Most cells in an animal have a lower concentration of sodium and a higher concentration of potassium inside the cell than outside. Without active transport, the concentration of sodium and potassium would eventually reach an equilibrium, and the cell would cease to function, since this gradient drives much of the cell’s activity.

    Because the sodium-potassium pump moves both sodium and potassium against their concentration gradients (it pumps three sodium ions out of the cell for every two potassium ions it pumps in), energy is required as input to this process. This energy comes from adenosine triphosphate (ATP).

    Step 1. Na+ ions bind to the cytoplasmic side of the sodium potassium pump. This bond causes the sodium-potassium pump protein to change shape, known as changing its conformation.

    Step 2. Pump protein binds a molecule of ATP, and the protein serves as a catalyst to break the ATP up into adenosine diphosphate (ADP) and an inorganic phospate ion (Pi).

    Even though the ADP molecule is released after the ATP is broken apart, the phosphate remains bound to the protein, and the sodium-potassium pump protein is now said to be phosphorylated.

    Step 3. Protein changes shape again. The phosphorylation causes a second conformation change in the sodium-potassium pump protein. As it twists and folds itself all over again, the three sodium ions bound in Step 1 above move over to the extracellular side of the protein. The change in shape also causes the protein to have a much lower affinity for the sodium ions, and they are released into the extracellular matrix.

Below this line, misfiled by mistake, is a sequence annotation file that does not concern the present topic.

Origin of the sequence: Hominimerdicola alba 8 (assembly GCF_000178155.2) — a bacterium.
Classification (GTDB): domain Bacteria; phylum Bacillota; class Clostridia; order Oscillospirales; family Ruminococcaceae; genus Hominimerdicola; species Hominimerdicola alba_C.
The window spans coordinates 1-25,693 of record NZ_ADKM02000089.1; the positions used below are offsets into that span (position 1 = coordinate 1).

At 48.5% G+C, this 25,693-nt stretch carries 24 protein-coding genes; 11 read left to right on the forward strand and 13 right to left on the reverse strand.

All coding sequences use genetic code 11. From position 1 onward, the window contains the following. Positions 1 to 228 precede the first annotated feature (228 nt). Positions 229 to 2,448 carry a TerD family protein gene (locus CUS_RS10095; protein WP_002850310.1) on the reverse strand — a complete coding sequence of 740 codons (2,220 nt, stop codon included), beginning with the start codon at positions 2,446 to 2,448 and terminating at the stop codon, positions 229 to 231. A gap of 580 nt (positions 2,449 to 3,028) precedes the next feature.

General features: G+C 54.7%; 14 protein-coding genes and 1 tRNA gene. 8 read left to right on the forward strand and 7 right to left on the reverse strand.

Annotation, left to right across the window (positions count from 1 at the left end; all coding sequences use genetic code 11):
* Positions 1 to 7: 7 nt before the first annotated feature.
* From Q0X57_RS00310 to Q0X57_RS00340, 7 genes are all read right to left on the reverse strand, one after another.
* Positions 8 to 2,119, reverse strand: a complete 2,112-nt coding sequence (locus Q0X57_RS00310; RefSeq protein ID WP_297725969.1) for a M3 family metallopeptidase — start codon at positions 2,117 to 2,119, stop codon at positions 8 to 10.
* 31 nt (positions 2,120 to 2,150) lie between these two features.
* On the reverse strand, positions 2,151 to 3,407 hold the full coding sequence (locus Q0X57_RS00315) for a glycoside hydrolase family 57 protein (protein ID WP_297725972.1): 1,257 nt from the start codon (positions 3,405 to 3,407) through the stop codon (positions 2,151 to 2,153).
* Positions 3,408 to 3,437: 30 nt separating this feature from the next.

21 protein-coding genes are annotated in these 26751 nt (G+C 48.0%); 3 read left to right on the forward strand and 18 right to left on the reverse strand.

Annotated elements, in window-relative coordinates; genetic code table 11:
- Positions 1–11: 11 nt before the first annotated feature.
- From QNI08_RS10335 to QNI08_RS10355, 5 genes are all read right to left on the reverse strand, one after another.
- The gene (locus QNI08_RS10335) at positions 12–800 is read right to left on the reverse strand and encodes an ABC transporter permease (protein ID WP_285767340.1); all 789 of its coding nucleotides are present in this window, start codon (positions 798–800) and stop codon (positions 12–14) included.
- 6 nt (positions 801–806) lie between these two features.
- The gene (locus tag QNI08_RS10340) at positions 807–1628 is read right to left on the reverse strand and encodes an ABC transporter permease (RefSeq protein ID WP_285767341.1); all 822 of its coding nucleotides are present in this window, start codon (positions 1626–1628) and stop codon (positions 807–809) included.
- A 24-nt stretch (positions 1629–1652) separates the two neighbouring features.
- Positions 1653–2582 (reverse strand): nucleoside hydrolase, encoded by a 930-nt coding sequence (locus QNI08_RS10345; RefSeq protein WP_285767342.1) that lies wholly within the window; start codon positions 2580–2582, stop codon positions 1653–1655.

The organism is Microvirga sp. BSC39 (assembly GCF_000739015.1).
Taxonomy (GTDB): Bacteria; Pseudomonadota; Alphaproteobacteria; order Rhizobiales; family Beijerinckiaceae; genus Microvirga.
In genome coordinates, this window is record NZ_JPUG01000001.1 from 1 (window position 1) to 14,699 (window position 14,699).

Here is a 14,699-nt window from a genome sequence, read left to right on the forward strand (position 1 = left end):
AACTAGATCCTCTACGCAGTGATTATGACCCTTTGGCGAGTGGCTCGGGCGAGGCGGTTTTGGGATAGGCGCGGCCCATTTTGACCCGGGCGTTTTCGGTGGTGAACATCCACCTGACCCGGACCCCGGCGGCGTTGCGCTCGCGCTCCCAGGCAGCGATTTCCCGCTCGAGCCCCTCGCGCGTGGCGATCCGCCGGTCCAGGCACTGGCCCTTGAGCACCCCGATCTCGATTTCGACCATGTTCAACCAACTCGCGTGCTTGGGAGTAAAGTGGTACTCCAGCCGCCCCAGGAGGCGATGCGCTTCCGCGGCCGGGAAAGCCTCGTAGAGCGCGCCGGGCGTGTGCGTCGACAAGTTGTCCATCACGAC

Step 4. K+ ions bind to the pump, doing so from the extracellular side, because the new conformation of the pump has a very high affinity for potassium ions. The binding occurs almost immediately following the release of the sodium ions, but not to the same site.

    Step 5. The phosphate is released from the inside of the pump protein, because the binding of the potassium ion in Step 4 causes a third conformational change in the protein. The new conformation has a low affinity for phosphate.

    Step 6. Finally, the K+ ions are released to the inside of the cell. The key here is that the protein reverts to its original shape once the phosphate is released. This conformation causes the two potassium ions to move to the inside and release from the protein. As noted in Step 1, this original conformation has a high affinity for sodium ions on the intracellular side, and when sodium ions bind, the cycle repeats.

    Source: Peter H. Raven. Biology, 7e (Boston: McGraw Hill, 2005), p. 121.

  3. Glucose-Sodium Symport

    Animal cells can never get enough glucose: it is the molecule needed for cellular respiration, which produces all the ATP in the cell and is needed for all sorts of cell functions. However, the concentration of glucose in the extracellular fluid is almost always less than the glucose concentration inside the cell. The cell, therefore, needs to transport glucose into the cell against its concentration gradient. Anytime you have a molecule moving across the membrane against its concentration gradient, active transport is involved, by definition.